Drug-Coated Balloons for Native Femoro-popliteal Disease

  • Dario Pellegrini
  • Bernardo Cortese


Lower extremity artery disease (LEAD) has a high prevalence in general population worldwide and carries a high burden in terms of mortality, morbidity and quality of life. However, this disease is frequently underdiagnosed and undertreated. Revascularization improves symptoms and functional status and has potential to impact on prognosis. Surgical revascularization used to be the only available strategy, but in recent years, endovascular strategies have become first-line treatment, due to low complication rates, faster recovery and good long-term results. Historically, critical drawbacks of percutaneous therapies for peripheral artery disease used to be higher restenosis rates and low long-term patency rates. Bare-metal stents first, and then drug-eluting stents, were introduced to reduce restenosis, similarly to percutaneous coronary interventions. However, LEAD usually involves long vessel segments, and it frequently crosses joints, which are risk factors for restenosis and even strut rupture. Drug-coated balloon (DCB) resolved this issue, allowing better long-term patency rates and lower incidence of complications.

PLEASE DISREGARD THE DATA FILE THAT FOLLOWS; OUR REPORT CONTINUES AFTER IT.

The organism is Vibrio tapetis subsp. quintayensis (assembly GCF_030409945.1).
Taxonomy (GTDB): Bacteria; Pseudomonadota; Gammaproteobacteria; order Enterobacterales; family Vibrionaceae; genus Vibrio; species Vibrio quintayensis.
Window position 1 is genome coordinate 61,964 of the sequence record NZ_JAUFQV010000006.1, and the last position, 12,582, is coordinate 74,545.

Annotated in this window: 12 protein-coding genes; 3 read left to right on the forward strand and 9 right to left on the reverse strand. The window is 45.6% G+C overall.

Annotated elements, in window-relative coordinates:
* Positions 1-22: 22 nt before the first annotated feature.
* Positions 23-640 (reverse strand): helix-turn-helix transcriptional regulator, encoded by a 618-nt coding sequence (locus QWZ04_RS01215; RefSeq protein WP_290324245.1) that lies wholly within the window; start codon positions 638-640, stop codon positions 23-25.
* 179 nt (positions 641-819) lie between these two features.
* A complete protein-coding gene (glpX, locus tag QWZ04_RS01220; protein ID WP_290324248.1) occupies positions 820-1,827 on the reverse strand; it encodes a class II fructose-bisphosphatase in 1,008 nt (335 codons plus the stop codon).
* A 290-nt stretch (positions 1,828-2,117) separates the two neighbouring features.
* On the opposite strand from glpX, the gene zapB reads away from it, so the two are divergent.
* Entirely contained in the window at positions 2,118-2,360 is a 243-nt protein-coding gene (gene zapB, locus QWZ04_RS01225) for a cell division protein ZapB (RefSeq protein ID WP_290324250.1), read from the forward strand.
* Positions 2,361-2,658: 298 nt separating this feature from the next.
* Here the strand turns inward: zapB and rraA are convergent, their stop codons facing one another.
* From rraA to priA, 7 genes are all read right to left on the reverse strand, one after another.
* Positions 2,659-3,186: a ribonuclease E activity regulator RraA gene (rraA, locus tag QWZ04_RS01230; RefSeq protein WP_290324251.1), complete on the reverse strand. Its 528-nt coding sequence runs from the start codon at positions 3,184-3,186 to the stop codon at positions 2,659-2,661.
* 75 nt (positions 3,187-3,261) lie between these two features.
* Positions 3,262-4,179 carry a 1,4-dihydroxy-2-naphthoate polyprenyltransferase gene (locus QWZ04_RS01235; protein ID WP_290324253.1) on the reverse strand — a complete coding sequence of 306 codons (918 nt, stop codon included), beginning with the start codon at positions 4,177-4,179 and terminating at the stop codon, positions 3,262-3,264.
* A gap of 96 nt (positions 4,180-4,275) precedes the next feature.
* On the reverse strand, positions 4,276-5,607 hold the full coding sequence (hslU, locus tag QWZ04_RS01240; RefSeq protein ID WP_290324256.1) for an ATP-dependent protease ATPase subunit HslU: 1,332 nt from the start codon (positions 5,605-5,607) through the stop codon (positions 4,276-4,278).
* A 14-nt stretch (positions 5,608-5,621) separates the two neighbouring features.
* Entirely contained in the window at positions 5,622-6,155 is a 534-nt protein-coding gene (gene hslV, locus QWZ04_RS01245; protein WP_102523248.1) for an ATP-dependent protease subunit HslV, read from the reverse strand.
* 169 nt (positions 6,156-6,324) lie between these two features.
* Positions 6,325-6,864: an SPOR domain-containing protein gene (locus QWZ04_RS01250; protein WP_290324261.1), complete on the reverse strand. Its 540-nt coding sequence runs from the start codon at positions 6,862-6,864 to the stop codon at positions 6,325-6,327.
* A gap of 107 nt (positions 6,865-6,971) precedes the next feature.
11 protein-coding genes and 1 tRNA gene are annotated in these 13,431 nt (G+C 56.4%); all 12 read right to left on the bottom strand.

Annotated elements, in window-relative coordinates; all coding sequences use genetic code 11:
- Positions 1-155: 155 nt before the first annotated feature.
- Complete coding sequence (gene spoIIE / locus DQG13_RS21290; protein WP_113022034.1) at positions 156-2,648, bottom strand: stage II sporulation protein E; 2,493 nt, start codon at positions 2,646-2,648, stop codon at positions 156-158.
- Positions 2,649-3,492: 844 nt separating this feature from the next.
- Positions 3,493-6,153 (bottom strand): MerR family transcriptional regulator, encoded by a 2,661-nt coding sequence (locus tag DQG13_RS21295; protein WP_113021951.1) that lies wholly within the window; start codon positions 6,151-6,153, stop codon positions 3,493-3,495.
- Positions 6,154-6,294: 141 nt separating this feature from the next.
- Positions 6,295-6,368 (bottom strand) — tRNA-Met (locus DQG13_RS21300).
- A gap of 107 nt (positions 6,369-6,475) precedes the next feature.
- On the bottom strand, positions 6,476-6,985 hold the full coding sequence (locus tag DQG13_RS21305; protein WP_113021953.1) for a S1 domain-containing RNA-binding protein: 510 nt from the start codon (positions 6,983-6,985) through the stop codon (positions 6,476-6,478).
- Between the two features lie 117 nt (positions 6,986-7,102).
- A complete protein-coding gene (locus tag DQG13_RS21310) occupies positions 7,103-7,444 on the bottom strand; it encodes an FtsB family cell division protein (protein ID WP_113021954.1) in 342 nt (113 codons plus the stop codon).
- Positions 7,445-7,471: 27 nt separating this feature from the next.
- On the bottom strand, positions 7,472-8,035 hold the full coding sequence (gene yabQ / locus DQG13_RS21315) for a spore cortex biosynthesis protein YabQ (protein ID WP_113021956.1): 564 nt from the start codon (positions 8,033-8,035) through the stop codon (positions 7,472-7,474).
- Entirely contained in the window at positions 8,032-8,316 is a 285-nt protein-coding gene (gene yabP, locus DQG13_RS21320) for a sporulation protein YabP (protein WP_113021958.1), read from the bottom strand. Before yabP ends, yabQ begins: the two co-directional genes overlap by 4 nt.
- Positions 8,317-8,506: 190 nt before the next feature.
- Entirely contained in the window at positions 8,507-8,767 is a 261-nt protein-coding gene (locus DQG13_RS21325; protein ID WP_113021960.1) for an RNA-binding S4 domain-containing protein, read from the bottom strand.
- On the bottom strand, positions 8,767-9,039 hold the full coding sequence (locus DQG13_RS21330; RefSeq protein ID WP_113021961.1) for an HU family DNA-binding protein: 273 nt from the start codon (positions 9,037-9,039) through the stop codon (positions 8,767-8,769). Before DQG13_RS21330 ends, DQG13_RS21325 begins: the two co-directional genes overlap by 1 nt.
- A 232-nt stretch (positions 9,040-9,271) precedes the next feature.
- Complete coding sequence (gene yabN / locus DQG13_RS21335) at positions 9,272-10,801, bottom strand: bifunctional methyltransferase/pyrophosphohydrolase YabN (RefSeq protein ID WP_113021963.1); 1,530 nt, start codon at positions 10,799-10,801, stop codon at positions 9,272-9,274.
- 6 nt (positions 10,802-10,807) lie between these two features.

This chapter will review current supporting evidence, indications and technique for DCB angioplasty in femoro-popliteal lesions. Use in below-the-knee disease and in-stent restenosis (ISR), even in the femoral territory, is not discussed in this section but in dedicated, stand-alone chapters.


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Copyright information

© Springer Nature Switzerland AG 2019

Authors and Affiliations

  • Dario Pellegrini
    • 1
  • Bernardo Cortese
    • 2
  1. 1.San Luca ClinicMilanoItaly
  2. 2.Cardiac DepartmentSan Carlo ClinicMilanoItaly

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